Sam78: Can mitral valve prolapse develop over a long time with pulmonary hypertension?
Raed_Dweik,_MD: PH is one of the serious but rare complications of MVP.
lilred67: I have PH with a PDA (patent ductus arteriosus). My pulmonary pressure is 160. What risks are there with general surgery?
Raed_Dweik,_MD: Patients with PH are at high risk when they undergo anesthesia and surgery. A serious discussion has to occur about the risks and benefits of the procedure. If the procedure is deemed absolutely necessary, the patient needs to be adequately treated and be closely monitored before, during and after surgery. We recommend that this be done at a specialized PH center.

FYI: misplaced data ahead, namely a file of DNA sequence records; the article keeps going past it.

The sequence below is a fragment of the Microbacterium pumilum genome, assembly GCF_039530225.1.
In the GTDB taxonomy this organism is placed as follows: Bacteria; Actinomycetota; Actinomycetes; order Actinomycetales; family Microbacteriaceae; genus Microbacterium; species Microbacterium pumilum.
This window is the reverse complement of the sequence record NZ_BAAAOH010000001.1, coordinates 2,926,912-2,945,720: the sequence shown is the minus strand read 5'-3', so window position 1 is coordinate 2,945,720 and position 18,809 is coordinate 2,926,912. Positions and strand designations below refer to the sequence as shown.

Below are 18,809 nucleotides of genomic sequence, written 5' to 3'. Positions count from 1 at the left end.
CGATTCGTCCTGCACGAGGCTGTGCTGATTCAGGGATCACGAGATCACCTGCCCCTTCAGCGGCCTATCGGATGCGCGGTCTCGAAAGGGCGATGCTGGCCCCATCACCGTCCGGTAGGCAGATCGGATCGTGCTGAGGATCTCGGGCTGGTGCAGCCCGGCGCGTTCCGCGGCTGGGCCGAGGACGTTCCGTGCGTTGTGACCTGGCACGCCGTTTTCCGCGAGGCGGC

mothersheart: I have pulmonary fibrosis secondary to NSIP (nonspecific interstitial pneumonia). Now my heart is enlarged and I have mild PH. My sats are dropping into the 60s and 70s when I ambulate. I'm on O2 at 12L oxy mask or 6L oxymizer high flow nasal cannula. My question is: Is this a part of the fibrosis, and how much organ damage am I doing by allowing the sats to drop so low? I do recover into the 90 percents within about three minutes of sitting or lying down. Thank you.
Raed_Dweik,_MD: What you are describing can certainly be explained by having pulmonary fibrosis. It is possible that you also have PH on top of that. You would need a right heart catheterization to confirm or rule out this possibility.
AnnieD: Have there been any advances in the treatment of PH secondary to scleroderma?
Raed_Dweik,_MD: Excellent question. There are new guidelines for PH treatment in general, which include scleroderma, although nothing specific to PH associated with scleroderma is new.